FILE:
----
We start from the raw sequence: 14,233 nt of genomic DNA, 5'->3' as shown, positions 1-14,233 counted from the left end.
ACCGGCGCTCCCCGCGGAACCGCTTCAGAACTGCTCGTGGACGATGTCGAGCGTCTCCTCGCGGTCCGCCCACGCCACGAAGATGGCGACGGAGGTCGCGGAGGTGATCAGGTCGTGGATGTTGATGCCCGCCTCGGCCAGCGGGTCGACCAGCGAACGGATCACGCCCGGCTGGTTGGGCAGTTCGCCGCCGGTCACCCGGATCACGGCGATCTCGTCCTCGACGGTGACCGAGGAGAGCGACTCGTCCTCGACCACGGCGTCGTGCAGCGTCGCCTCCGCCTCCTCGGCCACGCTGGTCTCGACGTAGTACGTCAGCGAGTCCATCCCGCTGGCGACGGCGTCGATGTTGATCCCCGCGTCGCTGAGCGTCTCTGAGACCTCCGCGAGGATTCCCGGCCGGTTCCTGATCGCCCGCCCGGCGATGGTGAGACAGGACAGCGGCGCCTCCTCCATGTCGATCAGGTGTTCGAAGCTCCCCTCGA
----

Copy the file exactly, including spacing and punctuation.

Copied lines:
We start from the raw sequence: 14,233 nt of genomic DNA, 5'->3' as shown, positions 1-14,233 counted from the left end.
ACCGGCGCTCCCCGCGGAACCGCTTCAGAACTGCTCGTGGACGATGTCGAGCGTCTCCTCGCGGTCCGCCCACGCCACGAAGATGGCGACGGAGGTCGCGGAGGTGATCAGGTCGTGGATGTTGATGCCCGCCTCGGCCAGCGGGTCGACCAGCGAACGGATCACGCCCGGCTGGTTGGGCAGTTCGCCGCCGGTCACCCGGATCACGGCGATCTCGTCCTCGACGGTGACCGAGGAGAGCGACTCGTCCTCGACCACGGCGTCGTGCAGCGTCGCCTCCGCCTCCTCGGCCACGCTGGTCTCGACGTAGTACGTCAGCGAGTCCATCCCGCTGGCGACGGCGTCGATGTTGATCCCCGCGTCGCTGAGCGTCTCTGAGACCTCCGCGAGGATTCCCGGCCGGTTCCTGATCGCCCGCCCGGCGATGGTGAGACAGGACAGCGGCGCCTCCTCCATGTCGATCAGGTGTTCGAAGCTCCCCTCGA